Norfolk County Agricultural High School Teaching Students Fetal Development

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Did you know that an unborn baby develops a heartbeat in the first trimester of pregnancy?

You would if you went to Norfolk County Agricultural High School in Walpole.

Since 1998, the school has taught its freshmen the RAPPP (Responsible Attitudes Toward Pregnancy, Prevention, and Parenting) sex-ed curriculum, as the school disclosed to NewBostonPost as the result of a public records request.

Part of the curriculum deals with fetal development.

Its sex-ed curriculum teaches students that in the first trimester, an unborn baby’s major organs begin to function and that the baby has a heartbeat. It tells them that in the second trimester, the baby’s hair begins to grow and that it can swallow and hiccup. Additionally, it says that in the third trimester, the baby gains weight and its organs mature.

An unborn baby’s heartbeat becomes detectable by ultrasound around six to seven weeks into the pregnancy, according to the American Pregnancy Association.

The curriculum also teaches students about teratogens — things that harm an unborn baby. Those include alcohol, smoking, drugs, and x-rays, as well as certain foods and medications.

Massachusetts Citizens for Life executive director Patricia Stewart praised the curriculum’s inclusion of fetal development.

“We applaud Norfolk Agricultural High School for teaching students the truth about fetal development,” Stewart said in an email message to NewBostonPost. “Humanizing the unborn child with medical facts, including the start of fetal heartbeat, can change minds and hearts that will end the savagery of abortion. For this reason, Massachusetts Citizens for Life filed bill H.662, currently before the legislature’s Joint Committee on Education. This bill seeks to mandate similar instruction for all 7th, 8th and 9th grade students in the Commonwealth. It’s not too late to call legislators on the Committee and urge support for this important addition to required sex-education curricula.”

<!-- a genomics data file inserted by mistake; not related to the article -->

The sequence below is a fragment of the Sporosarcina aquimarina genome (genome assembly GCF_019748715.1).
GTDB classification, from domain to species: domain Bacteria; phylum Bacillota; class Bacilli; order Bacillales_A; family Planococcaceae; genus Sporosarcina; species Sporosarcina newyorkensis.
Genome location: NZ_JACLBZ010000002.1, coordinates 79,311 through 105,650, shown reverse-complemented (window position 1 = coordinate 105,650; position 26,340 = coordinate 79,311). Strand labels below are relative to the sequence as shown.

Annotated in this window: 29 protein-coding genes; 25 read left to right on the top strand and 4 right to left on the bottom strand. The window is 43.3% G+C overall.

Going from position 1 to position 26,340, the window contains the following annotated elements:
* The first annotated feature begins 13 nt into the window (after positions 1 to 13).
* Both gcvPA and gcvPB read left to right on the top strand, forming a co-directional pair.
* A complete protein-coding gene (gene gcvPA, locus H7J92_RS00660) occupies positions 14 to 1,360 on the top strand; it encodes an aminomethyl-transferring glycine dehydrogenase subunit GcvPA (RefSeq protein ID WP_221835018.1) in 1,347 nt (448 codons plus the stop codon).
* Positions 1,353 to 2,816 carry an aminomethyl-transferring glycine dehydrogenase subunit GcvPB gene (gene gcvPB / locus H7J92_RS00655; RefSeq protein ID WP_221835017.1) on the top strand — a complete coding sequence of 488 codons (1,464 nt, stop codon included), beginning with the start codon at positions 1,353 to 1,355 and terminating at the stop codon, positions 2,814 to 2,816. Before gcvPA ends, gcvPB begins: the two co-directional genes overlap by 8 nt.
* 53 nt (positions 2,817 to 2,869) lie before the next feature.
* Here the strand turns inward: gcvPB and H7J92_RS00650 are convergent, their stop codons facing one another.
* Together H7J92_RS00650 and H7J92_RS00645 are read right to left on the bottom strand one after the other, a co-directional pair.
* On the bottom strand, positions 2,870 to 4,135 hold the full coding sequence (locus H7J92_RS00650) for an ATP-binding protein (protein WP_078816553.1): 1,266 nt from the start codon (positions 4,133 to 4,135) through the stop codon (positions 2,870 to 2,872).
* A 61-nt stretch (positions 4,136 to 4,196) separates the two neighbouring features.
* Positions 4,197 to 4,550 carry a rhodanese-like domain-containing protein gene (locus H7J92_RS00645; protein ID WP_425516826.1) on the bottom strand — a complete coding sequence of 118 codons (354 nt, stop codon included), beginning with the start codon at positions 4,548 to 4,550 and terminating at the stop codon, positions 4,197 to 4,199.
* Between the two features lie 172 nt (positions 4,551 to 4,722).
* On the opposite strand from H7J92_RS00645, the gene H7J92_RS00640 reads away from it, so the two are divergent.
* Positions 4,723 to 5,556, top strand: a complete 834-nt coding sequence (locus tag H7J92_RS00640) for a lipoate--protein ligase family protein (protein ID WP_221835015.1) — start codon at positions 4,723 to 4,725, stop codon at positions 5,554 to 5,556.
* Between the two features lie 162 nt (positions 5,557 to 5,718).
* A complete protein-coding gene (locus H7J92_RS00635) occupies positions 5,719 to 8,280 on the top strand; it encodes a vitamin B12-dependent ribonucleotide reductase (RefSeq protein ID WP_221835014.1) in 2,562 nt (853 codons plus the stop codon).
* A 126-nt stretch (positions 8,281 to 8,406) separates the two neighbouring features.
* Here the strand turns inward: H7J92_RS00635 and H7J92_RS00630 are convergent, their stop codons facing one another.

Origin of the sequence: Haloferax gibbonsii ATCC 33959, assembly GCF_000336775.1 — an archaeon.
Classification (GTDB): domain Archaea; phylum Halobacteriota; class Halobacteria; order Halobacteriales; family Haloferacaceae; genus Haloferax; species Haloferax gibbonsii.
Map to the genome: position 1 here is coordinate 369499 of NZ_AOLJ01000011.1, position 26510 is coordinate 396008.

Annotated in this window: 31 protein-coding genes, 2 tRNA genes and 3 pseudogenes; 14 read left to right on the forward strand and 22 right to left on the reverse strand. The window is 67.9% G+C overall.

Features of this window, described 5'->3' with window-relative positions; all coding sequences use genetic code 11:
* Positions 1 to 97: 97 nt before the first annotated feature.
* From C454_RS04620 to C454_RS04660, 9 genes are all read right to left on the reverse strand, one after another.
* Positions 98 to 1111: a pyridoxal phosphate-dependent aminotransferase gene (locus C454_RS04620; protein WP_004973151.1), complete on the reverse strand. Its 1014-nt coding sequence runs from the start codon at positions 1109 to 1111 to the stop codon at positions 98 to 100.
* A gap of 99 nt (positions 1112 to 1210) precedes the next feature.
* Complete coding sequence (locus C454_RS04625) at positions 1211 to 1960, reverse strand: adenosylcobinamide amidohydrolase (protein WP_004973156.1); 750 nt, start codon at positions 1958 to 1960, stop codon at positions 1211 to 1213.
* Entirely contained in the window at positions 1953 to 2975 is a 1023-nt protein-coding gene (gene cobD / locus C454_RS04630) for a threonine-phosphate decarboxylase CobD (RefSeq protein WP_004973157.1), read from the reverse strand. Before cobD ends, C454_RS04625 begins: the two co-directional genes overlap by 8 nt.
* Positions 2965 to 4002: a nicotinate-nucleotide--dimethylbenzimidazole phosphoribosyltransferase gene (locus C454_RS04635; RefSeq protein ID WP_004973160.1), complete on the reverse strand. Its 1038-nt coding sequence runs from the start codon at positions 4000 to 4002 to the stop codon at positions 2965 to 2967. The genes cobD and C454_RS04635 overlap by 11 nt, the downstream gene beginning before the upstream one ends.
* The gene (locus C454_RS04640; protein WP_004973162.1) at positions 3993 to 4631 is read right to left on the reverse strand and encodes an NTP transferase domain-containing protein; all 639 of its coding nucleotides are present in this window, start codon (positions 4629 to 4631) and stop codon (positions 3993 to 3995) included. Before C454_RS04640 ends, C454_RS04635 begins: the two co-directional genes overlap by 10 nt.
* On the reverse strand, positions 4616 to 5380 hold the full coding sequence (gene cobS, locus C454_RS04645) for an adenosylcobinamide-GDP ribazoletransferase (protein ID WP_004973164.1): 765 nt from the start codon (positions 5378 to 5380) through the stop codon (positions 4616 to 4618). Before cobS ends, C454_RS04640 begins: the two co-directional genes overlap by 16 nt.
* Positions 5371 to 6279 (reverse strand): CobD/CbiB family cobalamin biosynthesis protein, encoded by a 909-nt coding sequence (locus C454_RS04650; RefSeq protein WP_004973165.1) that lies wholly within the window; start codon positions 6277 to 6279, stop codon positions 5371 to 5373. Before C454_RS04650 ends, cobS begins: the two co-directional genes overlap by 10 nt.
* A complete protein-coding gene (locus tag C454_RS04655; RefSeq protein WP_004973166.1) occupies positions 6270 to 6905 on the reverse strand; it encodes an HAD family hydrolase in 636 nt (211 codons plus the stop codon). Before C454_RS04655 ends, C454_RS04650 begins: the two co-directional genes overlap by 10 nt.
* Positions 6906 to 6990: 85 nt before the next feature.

As Stewart mentioned, H.662 would require school districts to teach fetal development to middle schoolers. The bill’s primary sponsor is state representative Joseph McKenna (R-Webster).

Massachusetts Family Institute communications director Mary Ellen Siegler said that the curriculum could lead to children making more responsible decisions later in life.

“The unborn are life from the moment of conception. Between fertilization to birth, an unborn baby’s heart beats approximately 54 million times,” Siegler told NewBostonPost by email. “Teaching fetal development helps students see the reality that the unborn baby is a living person. A living person with a beating heart. This is game-changing information. With this knowledge, students might be more careful about the choices they make regarding early sexual debut and unplanned pregnancies. Teaching human development can save lives.”

Norfolk Aggie, as the school is known, is a public agricultural vocational school in Walpole, Massachusetts, about 18 miles southwest of Boston. It serves students from grades 9 to 12, primarily from Norfolk County. The school serves fewer than 600 students.

Norfolk Aggie superintendent John Martin could not be reached for comment over the weekend or on Monday this week.


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